A coalition of Realtor groups asked the Supreme Court on Thursday night to block the US Centers for Disease Control and Prevention’s order that prohibits landlords nationwide from evicting tenants who fail to pay rent amidst the Covid-19 pandemic.
The current moratorium is set to expire on June 30.
A district court ruled against the CDC, holding that the moratorium was unlawful, but then put its ruling on hold pending appeal. The DC Circuit declined to lift the stay.
The Realtor groups asked the justices to step in — on an emergency basis — arguing that “Congress never gave the CDC the staggering amount of power it now claims.”
They argue that the moratorium has resulted in “over $13 billion in unpaid rent per month.”
The CDC extended the eviction moratorium to June 30 in March, marking the third time the deadline for lifting the ban has been pushed back. Its order first went into effect last September and initially was set to expire at the end of 2020. Then in December, the protection was extended until January 31. As one of his first acts in office, President Joe Biden called on the CDC to extend the ban until March 31.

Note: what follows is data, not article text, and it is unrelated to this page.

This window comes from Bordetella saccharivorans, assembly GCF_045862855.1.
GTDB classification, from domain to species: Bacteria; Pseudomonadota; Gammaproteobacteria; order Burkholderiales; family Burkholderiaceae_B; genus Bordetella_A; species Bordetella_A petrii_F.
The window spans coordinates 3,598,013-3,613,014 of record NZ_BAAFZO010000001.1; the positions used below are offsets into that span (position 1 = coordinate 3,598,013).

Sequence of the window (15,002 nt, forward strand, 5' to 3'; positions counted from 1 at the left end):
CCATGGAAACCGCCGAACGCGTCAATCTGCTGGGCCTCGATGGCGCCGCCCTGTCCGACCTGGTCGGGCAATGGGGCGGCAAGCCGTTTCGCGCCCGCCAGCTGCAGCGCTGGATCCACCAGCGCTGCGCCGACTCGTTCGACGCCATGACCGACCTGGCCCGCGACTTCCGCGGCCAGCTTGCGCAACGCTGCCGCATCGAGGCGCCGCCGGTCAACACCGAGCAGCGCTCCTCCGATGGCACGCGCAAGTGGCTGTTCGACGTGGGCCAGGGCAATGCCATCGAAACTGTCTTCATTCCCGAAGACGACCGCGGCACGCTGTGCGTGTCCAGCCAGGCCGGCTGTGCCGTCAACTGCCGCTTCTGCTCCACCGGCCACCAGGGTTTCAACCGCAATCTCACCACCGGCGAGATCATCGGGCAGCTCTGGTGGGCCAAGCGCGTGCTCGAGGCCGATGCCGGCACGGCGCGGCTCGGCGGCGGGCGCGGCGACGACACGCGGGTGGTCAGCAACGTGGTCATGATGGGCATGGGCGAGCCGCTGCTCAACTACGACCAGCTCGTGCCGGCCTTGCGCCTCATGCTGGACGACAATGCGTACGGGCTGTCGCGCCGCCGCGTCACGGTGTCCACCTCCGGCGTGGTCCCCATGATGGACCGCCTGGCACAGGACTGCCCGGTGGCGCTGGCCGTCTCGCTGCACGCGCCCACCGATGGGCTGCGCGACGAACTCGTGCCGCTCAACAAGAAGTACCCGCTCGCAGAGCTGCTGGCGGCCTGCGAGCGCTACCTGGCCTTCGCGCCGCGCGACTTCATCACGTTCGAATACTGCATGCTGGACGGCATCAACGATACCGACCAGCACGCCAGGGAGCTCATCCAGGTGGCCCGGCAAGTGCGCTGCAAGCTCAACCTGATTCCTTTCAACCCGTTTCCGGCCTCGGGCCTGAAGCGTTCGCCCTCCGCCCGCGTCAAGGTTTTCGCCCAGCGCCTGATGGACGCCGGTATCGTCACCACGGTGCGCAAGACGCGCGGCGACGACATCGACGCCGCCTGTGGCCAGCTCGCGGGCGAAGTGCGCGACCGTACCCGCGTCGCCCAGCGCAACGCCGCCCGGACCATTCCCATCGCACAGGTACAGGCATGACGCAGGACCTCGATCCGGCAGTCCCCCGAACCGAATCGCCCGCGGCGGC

The original eviction ban was approved by lawmakers as part of a massive coronavirus relief bill in March 2020.
There have been several legal challenges to the moratorium. Some courts have said the CDC has the authority to issue the order and rejected efforts to stop the ban, while others have ruled in favor of landlords. A federal judge in Ohio ruled that the CDC had overstepped its authority in issuing a nationwide eviction ban. Housing experts have noted that there have been conflicting rulings at the district court level, all of which have had limited impact.
This story has been updated with background information.